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The Differences Between Dental Oral and IV Sedation: A Comprehensive Guide

The Differences Between Dental Oral and IV Sedation: A Comprehensive Guide

Webster defines phobia as “an exaggerated and often disabling fear usually inexplicable to the subject.” Dental phobia certainly fits Webster’s description. Dental phobia is real and prevalent.. A Journal of Dental Hygiene study concludes that moderate to high dental anxiety prevalence of 19%. That’s about 63 million people in the US that suffer from dental anxiety. If you avoid the dental chair at all costs, don’t think you are the only one. Fortunately, today’s dentist can offer effective options to deal with dental phobia. Oral sedation and IV sedation are popular treatment modalities for treating the anxious patient.

When Should Sedation Be Used?

  • If a patient feels nervous, and is afraid of the dentist, needles, or medical environments.
  • If the patient is unable to keep their mouth open for an extended period during the procedure.
  • If the patient has extensive dental needs that require long appointments or dental surgeries
  • A significant gag reflex

What is Oral Sedation?

Oral sedation is medicine in a pill form, typically in the benzodiazepine family, that produces a sedative effect. It can be combined with other medications that provide an analgesic effect along with a drowsy and amnesia effect of sedative.

What Is IV Sedation?

Dental IV sedation is the deeper form of sedation administered directly into the vein by a qualified dentist or anesthetist through an IV catheter at the start of the procedure, enabling it to take effect very quickly.

The sedative is “titrated to effect” allowing the patient to enter a semi-conscious state where they are “asleep” but still conscious enough to respond if needed. It is often combined with other medications including opioids to achieve the desired effect quickly. IV sedation helps in relieving anxiety, relaxing the muscles and inducing drowsiness and relieving the gag reflex.

When to use Oral Sedation?

Oral sedation is typically used for patients who rate themselves as low or average anxiety on the dental phobia continuum. In our office we evaluate patients and use Oral sedation for low to moderate anxiety for non surgical procedures lasting less than 2 hours. Patients are asked to come in 45 minutes early and medication is administered in a quiet dark operatory for maximum effect.

When Should IV Sedation Be Used?

IV sedation is used for moderate to high anxiety patients. It is also used for long dental procedures so that patients relax. In our office patients who rank themselves as highly anxious will receive IV sedation as well as long reconstructive or cosmetic cases and surgical cases. This can include bone or soft tissue grafting, wisdom teeth removal or implant placement. The most common use of IV sedation in our office is for the patient who has neglected their dental health for years because of fear of the dental office. We can literally reverse years or decades of dental neglect in a day with no memory of the procedure. These patients find that very comforting.

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The most common use of IV sedation in our office is for the patient who has neglected their dental health for years because of fear of the dental office. We can literally reverse years or decades of dental neglect in a day with no memory of the procedure. These patients find that very comforting.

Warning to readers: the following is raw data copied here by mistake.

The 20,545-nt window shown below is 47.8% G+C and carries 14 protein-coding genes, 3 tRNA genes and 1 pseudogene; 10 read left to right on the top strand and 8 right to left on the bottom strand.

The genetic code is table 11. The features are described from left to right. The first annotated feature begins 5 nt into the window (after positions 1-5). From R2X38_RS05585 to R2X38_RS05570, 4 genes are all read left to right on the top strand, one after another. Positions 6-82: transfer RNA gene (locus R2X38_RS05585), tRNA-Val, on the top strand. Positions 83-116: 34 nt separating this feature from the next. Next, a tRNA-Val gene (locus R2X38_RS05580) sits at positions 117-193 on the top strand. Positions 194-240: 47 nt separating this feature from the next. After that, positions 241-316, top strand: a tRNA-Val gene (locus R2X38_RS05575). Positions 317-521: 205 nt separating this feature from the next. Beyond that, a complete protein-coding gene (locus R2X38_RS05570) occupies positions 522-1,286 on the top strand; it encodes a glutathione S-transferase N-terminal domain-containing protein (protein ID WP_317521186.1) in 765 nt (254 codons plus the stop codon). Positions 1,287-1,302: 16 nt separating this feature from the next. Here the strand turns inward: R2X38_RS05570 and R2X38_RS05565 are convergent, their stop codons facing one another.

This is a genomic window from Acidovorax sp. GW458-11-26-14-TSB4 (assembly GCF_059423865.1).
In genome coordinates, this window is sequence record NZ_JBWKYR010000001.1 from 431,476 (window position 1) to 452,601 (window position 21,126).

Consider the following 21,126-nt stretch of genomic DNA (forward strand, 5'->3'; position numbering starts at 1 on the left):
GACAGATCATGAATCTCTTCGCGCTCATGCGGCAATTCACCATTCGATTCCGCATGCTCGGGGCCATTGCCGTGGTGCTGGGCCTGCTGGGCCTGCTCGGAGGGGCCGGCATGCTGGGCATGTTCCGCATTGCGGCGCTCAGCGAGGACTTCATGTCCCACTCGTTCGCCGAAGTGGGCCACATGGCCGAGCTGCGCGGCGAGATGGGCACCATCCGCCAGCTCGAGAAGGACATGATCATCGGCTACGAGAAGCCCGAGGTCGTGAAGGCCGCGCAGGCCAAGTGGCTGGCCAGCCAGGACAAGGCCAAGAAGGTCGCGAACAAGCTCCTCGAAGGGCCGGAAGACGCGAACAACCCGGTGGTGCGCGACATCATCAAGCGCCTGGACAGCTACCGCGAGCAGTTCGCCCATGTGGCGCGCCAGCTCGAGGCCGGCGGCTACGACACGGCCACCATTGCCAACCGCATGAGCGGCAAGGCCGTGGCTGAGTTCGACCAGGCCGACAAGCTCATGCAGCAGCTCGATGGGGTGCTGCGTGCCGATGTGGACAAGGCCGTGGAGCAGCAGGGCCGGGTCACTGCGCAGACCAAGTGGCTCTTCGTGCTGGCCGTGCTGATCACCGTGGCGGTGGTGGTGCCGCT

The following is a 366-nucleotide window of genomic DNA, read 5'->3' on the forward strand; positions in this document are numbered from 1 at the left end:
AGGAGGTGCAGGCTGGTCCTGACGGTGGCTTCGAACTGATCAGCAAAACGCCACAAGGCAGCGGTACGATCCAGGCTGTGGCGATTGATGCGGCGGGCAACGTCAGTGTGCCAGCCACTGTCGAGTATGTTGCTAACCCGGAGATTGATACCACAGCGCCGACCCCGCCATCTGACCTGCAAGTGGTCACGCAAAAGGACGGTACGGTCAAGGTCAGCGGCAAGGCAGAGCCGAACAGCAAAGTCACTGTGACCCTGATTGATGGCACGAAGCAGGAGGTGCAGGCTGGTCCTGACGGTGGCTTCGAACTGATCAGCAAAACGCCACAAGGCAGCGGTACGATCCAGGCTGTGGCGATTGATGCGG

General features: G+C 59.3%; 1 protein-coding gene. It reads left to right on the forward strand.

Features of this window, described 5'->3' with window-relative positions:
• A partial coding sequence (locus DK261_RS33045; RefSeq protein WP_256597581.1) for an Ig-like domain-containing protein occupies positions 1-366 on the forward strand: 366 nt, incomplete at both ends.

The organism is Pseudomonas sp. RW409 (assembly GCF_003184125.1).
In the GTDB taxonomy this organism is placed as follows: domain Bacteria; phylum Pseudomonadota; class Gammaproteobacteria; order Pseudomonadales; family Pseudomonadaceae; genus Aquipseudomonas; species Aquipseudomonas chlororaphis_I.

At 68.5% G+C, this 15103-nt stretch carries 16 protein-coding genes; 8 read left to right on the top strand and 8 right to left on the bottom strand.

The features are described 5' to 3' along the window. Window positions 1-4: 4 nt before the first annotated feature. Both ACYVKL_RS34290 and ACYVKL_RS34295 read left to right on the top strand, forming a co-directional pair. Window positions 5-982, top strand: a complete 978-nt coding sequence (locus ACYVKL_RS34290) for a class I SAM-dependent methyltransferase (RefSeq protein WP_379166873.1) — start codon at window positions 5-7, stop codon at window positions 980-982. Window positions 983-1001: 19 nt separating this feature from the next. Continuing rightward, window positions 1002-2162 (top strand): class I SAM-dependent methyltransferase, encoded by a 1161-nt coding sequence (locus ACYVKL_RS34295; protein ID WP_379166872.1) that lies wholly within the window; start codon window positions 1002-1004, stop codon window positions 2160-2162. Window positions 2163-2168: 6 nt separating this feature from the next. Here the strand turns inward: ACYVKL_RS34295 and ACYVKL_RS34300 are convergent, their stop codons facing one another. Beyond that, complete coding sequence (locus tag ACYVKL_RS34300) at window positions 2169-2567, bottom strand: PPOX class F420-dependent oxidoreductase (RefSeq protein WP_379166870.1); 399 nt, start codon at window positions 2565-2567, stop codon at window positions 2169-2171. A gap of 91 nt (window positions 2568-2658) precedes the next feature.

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Comparison of Oral vs IV Sedation

Pros of Oral Sedation:

Relatively inexpensive compared to IV sedation
More effective and less cumbersome than Nitrous Oxide (laughing gas)

Cons of Oral Sedation:

Typically not a deep sedation like IV sedation
Delayed desired effect
Not as safe as IV sedation because it is not immediately reversible
Sedation effect can linger longer after the procedure is complete
Amnesia effect is not a potent

Pros of IV Sedation:

Compared to oral or inhalation sedation, IV sedation delivers a stronger sedative effect.
Patient will not remember the procedure due to the strong amnesia effect
Immediate clinical effect
IV sedation is safer because it is immediately reversible
Patients who opt for IV sedation have a shorter recovery time.
Since it delivers a strong level of sedation, it is effective in easing severe anxiety.
IV sedation reduces the gag reflex, by suppressing that reflex, ensuring that the dental procedure is easier and more comfortable.
It still allows patients to have maintained a low level of consciousness during the procedure.

Cons of IV Sedation:

It is more expensive than other lesser forms of sedation
It does require an IV which can be difficult for some patients

Conclusion:

Oral sedation is a lesser form of sedation used for low anxiety patients to ease simpler dental treatment. IV sedation is superior for higher anxiety patients and patients with more complex and invasive treatment. In our office we typically combine the two forms using oral sedation prior to treatment to ease the placement of the IV then complete the appointment under IV sedation. We have found this to be an effective and predictable treatment modality for even the extreme anxiety patient.

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At DeVaney Dentistry, we use advanced sedation dentistry techniques to ensure that your dental procedure is a pleasurable, stress, and pain-free experience. If you have any other questions or concerns, calls us any time and we’ll be more than happy to answer them.

Dr. Matt DeVaney is a certified and experienced IV sedation dentist located in Greensboro, NC.

Related Tags: Family Dentist Greensboro, Dental Phobics Oak Ridge


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